You might think that
a Kohain would turn in his priestly garments for a pair
of jeans and a tee-shirt when it comes to such lowly temple tasks
like removing the ashes from the Mizbayach. But that's
not the case.
As a matter
of fact, the Torah especially mentions two priestly garments, the pants
and the tunic (apron) to make sure that there's no mistaking the matter.
Even though we're talking about a mere spoonful of ashes, some
neat-freak Kohain might get the idea that he could spare his tunic and
pants from the cleaners if he just changed into a pair of overalls or shifts
them off to the side. But the Torah teaches us that a little stain in
Hashem's name is OK. In other words, there are no lowly jobs
in the Mishkan, - it's all part of the service to Hashem.
Indeed, every Jew must humble himself in the service of Hashem. Even
King David was known to skip and dance before the holy Aron
as it made its way through the streets of Yerushalayim.
Similarly, the great sages, Hillel and Rabban Gamliel, let down
their guard during Simchat Bait Hashoeva (celebration
of the drawing of water) on Sukkot, in the Bait
Hamikdash and danced wildly during the celebrations.
You can also take a lesson from Shevet Levi: If anyone
had a reason to complain about lowly jobs, it was the Leviyim.
This shevet, which had the highest status in all of
Bnei Yisroel, was reduced to a team of 'shleppers',
packing and carrying the kaylim of the Mishkan
through the desert. This teaches a lesson - that one must overlook
one's own honor and status in order to honor Hashem.
It also teaches that all jobs in the Mishkan are of
equal importance to Hashem.
The Talmud tells a story of one particular Kohain Gadol, Yissachar of
K'far Barkai, who decided that his hands were too sensitive to touch the
blood and meat of the Korbanot. He insisted upon wearing a pair of
silk gloves whenever he performed the Avoda in the Bait Hamikdash. This silky
smooth style, however, did not sit well with the heavenly court which
decreed that his hands be cut off as a punishment for his
Here's how that decree panned out: One day, the Hasmonean king and queen
got into a royal dispute. The king insisted that goat meat was the best
meat around. The queen insisted that lamb is number one. There was only
one way to settle the dispute - ask the Kohain Gadol. He got to taste all
the meat left over from the daily sacrifices. He'd surely know which
meat was superior.
So they sent for Yissachar the Kohain Gadol. When
Yissachar heard the nature of the argument, he waved his hand
in the air as if to say, "What is this silly question?" He replied,
"Lamb, of course, is the better meat. That's why the Torah
commands us to sacrifice the lamb twice a day."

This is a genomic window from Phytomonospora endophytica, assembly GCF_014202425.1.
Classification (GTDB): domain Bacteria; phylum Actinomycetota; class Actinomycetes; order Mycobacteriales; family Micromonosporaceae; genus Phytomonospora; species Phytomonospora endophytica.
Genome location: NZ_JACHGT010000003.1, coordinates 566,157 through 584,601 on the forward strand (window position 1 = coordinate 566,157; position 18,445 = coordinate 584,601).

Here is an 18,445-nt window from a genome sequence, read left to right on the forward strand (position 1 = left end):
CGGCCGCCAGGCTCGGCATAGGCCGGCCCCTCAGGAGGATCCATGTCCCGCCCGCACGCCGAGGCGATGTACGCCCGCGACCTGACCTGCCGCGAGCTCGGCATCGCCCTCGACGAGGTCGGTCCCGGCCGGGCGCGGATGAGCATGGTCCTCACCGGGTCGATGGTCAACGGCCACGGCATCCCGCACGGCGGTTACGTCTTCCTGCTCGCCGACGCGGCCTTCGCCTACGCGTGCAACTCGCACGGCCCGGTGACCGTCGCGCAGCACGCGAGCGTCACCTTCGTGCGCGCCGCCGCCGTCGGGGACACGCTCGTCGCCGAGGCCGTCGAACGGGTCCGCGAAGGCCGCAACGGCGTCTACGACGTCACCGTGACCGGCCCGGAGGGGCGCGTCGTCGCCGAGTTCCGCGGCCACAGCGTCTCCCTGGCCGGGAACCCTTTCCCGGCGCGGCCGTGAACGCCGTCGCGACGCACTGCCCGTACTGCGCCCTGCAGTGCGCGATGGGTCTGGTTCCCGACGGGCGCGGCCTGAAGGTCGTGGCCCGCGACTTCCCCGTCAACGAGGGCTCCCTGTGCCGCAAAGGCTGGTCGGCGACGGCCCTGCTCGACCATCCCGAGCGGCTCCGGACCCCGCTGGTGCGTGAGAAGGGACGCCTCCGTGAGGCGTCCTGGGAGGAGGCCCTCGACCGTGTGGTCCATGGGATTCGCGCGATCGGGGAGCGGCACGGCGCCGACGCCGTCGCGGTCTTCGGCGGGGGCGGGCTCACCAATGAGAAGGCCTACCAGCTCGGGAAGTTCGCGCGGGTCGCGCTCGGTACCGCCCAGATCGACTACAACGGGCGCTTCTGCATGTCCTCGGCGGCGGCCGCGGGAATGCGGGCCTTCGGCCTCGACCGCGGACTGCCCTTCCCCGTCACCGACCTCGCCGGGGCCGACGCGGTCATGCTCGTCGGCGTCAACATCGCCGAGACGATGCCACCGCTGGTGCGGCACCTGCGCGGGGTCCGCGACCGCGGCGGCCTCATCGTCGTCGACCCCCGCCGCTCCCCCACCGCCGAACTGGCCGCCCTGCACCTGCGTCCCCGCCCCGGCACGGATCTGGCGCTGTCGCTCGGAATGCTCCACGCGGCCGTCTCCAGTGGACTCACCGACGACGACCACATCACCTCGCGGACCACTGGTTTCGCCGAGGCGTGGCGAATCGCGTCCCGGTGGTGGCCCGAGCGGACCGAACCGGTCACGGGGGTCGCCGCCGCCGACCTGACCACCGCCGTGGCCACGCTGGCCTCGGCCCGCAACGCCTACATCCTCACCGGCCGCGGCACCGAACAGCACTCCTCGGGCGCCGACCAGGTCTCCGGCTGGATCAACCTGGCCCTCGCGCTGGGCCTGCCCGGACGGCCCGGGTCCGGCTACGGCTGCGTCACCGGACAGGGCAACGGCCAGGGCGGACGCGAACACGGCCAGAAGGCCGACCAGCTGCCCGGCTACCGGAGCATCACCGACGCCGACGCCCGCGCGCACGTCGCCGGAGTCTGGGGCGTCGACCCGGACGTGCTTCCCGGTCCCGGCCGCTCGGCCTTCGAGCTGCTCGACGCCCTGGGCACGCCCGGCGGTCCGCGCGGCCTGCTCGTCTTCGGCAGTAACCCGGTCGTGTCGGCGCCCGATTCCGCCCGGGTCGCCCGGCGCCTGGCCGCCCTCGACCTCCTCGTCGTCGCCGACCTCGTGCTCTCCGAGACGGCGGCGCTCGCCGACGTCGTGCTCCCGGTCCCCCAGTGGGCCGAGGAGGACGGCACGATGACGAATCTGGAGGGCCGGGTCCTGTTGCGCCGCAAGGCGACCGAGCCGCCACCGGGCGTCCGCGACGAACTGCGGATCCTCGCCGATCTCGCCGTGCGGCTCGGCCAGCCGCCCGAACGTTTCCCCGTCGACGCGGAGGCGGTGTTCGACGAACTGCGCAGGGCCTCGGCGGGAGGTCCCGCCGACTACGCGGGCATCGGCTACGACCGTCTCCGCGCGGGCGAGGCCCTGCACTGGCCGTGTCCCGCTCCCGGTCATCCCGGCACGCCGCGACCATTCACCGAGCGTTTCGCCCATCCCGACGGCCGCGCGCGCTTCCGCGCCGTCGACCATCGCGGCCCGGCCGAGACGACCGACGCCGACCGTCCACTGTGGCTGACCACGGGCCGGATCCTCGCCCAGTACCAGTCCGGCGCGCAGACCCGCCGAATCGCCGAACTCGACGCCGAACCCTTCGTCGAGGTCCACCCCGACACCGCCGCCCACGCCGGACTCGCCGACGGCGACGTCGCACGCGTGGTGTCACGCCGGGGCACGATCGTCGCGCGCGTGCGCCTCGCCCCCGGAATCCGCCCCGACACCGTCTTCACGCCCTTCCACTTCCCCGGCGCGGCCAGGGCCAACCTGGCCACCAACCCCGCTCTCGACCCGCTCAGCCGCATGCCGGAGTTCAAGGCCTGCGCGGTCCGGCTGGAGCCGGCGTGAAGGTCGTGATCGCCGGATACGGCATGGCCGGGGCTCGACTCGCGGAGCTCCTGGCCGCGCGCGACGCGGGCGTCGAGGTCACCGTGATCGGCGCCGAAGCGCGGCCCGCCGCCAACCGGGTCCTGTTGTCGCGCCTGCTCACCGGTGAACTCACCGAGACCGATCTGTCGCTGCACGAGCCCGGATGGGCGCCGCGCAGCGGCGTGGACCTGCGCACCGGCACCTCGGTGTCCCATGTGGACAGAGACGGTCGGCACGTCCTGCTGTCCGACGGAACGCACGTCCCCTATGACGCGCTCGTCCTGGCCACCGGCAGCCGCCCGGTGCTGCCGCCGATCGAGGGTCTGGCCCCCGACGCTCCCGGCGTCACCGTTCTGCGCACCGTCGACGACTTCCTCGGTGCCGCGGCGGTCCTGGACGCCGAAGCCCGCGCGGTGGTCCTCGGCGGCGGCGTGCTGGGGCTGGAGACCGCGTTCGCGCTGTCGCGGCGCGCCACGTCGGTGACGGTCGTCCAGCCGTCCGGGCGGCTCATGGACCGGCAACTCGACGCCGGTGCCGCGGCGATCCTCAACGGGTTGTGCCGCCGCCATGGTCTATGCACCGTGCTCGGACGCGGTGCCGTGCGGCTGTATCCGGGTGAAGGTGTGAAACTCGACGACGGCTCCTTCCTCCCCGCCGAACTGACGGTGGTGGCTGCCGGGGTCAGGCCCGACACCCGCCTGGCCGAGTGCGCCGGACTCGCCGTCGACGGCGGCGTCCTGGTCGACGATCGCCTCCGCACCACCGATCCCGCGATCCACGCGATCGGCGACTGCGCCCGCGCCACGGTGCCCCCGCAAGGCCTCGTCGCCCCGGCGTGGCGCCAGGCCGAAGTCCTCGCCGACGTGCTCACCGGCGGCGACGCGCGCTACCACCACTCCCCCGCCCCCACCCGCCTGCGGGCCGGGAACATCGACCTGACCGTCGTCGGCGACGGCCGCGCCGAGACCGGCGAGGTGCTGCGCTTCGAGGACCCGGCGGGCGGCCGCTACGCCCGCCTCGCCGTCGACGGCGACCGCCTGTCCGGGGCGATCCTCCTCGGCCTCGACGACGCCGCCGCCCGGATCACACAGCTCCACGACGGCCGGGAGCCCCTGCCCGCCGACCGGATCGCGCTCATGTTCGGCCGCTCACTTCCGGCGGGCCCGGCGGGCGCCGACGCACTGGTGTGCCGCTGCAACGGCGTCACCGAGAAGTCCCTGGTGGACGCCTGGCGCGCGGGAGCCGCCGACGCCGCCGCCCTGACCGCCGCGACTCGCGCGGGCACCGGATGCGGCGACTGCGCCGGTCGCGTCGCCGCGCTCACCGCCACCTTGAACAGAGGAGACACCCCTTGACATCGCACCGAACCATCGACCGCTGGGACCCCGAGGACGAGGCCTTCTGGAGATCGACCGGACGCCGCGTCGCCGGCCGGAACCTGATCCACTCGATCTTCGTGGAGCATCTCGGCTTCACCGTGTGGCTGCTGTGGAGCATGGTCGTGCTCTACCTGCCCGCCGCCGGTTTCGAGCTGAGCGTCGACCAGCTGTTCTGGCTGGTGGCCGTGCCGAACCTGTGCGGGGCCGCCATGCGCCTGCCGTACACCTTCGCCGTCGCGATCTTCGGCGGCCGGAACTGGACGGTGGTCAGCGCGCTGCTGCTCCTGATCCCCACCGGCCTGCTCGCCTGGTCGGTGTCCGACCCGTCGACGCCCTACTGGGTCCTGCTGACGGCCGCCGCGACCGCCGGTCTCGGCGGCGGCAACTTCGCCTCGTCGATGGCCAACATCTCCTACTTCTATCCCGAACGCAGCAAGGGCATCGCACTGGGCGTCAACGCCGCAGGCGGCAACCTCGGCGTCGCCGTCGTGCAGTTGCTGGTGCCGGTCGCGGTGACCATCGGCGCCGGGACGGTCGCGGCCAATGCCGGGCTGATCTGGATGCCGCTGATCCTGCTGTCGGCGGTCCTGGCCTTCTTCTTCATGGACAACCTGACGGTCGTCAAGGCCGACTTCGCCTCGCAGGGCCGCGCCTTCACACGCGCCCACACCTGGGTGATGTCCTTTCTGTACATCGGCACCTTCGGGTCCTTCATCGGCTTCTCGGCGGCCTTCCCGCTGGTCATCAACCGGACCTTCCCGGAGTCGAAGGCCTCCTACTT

Well, the king was willing to accept a defeat over the dispute about
meat, but was taken aback by the insubordinate waving gesture. How dare
the Kohain Gadol brush off a royal request as unimportant! The king
decreed that Yissachar's right hand be chopped off.
Just as they were
about to carry out the punishment, Yissachar bribed the guard to chop
off his left hand instead of his right. After his left hand had been cut off, the king got wind of the
waver's bribe, and in a rage ordered the Kohain's right hand to be cut off as well. Now
Yissachar had no hands and thus the decree of the heavenly court was
carried out by the Hasmonean king.
This story teaches us that in the eyes of royalty, even the smallest
request, insignificant as it may seem, is of great consequence. If a
hand gesture by the Kohain Gadol could be so severely punished, imagine
the honor that we must bestow upon even the most seemingly insignificant
commandments that Hashem places before us.
But don't throw away the old clothes yet. There is, however, one situation where the Kohain must switch clothes to serve Hashem.
The Torah tells us that when the pile of ashes gets so big that it covers the Mizbayach completely, and there is no more room for Karbanot, the ashes must be gathered up and transported out of the three camps (or outside Yerushalayim, in the case of the Bait Hamikdash). In this case, since the Kohain will be moving a great deal of ashes, he would be very likely to soil his good garments. Therefore, a Kohain must change out of his regular garments and change into older, more worn priestly garments to do the dirty work. Once the dirty work is done, he should change into his clean garments to perform the other services.
As the Sages teach us: It is not proper for a servant to serve his master in the same stained clothes that he wears in the kitchen sweating over a hot stove. When he serves his master he must put on clean clothes.
From this we also learn the importance of changing into our best clothing in honor of the Shabbat, after having worn something else while performing the menial tasks in preparation for this holy day. This applies especially to women, who generally do not attend the synagogue on Friday evening.